Don Blakeslee specializes in the archaeology of the Great Plains. His research interests range from the time of the earliest settlement of the Americas to the historic period, and his work has carried him from Montana to Texas. He also has had a long-term interest in native trails and sacred sites. Major contributions include numerous publications on the Middle Ceramic period and on radiocarbon dating. Currently, his work focuses on the protohistoric period and on the Walnut River basin during all time periods. He has served as president of the Professional Archaeologists of Kansas and of AASCK, a society for amateur archaeologists.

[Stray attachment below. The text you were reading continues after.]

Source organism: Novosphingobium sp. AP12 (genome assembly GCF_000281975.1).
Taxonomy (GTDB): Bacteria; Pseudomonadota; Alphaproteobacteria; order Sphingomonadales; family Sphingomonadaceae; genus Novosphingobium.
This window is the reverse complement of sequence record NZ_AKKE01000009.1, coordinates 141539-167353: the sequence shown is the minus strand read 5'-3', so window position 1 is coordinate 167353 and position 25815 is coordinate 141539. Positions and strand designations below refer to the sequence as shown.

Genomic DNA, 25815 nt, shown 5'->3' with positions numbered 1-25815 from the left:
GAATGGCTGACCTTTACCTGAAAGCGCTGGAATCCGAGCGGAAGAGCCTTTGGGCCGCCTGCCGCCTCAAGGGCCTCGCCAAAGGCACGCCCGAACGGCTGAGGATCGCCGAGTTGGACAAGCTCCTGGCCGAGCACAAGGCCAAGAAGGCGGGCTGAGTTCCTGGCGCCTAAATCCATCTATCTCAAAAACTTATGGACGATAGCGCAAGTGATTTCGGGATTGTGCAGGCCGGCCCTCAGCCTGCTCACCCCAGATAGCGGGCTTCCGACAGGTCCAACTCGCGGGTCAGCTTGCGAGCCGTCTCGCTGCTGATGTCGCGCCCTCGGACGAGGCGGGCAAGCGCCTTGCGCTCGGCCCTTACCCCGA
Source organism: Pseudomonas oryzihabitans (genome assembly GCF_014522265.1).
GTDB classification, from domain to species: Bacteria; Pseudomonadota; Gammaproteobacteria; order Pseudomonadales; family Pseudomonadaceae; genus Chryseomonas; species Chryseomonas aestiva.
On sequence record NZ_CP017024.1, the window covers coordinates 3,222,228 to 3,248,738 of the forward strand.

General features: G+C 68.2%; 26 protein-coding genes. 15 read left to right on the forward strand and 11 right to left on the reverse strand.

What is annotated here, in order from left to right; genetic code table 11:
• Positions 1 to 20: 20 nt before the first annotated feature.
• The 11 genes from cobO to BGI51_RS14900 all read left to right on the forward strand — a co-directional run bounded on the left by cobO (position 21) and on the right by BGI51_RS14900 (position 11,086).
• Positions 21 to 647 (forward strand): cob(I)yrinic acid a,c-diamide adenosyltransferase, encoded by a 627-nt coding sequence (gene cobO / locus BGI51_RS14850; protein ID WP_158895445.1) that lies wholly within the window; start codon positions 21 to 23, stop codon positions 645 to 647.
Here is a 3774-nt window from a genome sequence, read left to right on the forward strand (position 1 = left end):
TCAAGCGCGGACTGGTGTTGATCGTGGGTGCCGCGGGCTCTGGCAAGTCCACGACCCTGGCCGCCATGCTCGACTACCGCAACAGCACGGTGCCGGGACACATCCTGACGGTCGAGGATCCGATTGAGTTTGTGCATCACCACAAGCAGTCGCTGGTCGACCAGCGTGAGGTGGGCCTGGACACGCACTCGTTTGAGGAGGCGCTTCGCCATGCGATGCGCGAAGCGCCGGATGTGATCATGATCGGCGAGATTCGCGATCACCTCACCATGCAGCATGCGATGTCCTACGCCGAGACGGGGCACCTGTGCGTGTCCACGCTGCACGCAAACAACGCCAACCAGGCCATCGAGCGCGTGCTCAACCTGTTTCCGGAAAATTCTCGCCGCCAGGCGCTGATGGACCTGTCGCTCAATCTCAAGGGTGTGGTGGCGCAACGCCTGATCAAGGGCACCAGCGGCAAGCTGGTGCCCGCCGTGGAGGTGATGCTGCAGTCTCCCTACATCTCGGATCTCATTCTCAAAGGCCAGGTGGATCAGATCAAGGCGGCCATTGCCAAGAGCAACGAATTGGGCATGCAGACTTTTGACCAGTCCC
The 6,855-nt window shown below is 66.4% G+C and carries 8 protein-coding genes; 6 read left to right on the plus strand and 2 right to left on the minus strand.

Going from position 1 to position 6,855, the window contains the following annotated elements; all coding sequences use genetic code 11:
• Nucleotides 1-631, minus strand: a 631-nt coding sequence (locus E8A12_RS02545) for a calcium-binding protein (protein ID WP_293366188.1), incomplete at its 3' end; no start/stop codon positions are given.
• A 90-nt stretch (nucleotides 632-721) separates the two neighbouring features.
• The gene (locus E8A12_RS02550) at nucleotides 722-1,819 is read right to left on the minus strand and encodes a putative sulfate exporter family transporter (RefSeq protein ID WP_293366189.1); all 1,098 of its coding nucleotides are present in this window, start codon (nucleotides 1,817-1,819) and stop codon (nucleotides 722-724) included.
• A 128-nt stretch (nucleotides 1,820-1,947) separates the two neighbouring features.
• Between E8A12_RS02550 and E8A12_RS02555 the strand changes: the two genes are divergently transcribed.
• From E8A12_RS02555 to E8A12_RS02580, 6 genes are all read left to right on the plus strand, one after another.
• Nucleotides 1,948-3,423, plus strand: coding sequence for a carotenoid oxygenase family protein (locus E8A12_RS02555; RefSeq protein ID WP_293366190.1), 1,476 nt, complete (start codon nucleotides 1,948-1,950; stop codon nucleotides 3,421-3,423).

Academic Interests and Expertise

Plains Archaeology, Prehistoric exchange, Dating techniques, Lithic analysis, Native trails and Sacred sites


Holy Ground, Healing Water: Cultural Landscapes at Waconda Lake (Texas A&M Press)

“Caves and related sites in the Great Plains of North America”

In Sacred Darkness: A Global Perspective on the Ritual Use of Caves, edited by Holley Moyes (University Press of Colorado)

The Florence pipe: A Chaîne Opératoire Analysis, Plains Anthropologist (in press)